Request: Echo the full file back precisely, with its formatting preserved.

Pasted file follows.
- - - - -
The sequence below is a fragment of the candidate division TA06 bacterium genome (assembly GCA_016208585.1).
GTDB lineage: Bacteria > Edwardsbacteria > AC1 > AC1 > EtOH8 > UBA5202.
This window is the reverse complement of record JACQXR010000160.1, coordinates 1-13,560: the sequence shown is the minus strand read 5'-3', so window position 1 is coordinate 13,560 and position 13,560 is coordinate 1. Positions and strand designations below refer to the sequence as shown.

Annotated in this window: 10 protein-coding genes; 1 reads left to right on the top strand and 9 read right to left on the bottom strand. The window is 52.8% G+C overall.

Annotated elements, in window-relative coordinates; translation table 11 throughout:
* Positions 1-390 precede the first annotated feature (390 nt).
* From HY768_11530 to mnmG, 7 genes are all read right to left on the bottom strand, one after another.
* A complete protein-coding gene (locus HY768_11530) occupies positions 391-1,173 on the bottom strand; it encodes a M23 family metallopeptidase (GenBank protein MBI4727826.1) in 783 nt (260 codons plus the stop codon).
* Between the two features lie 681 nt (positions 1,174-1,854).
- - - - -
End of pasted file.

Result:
The sequence below is a fragment of the candidate division TA06 bacterium genome (assembly GCA_016208585.1).
GTDB lineage: Bacteria > Edwardsbacteria > AC1 > AC1 > EtOH8 > UBA5202.
This window is the reverse complement of record JACQXR010000160.1, coordinates 1-13,560: the sequence shown is the minus strand read 5'-3', so window position 1 is coordinate 13,560 and position 13,560 is coordinate 1. Positions and strand designations below refer to the sequence as shown.

Annotated in this window: 10 protein-coding genes; 1 reads left to right on the top strand and 9 read right to left on the bottom strand. The window is 52.8% G+C overall.

Annotated elements, in window-relative coordinates; translation table 11 throughout:
* Positions 1-390 precede the first annotated feature (390 nt).
* From HY768_11530 to mnmG, 7 genes are all read right to left on the bottom strand, one after another.
* A complete protein-coding gene (locus HY768_11530) occupies positions 391-1,173 on the bottom strand; it encodes a M23 family metallopeptidase (GenBank protein MBI4727826.1) in 783 nt (260 codons plus the stop codon).
* Between the two features lie 681 nt (positions 1,174-1,854).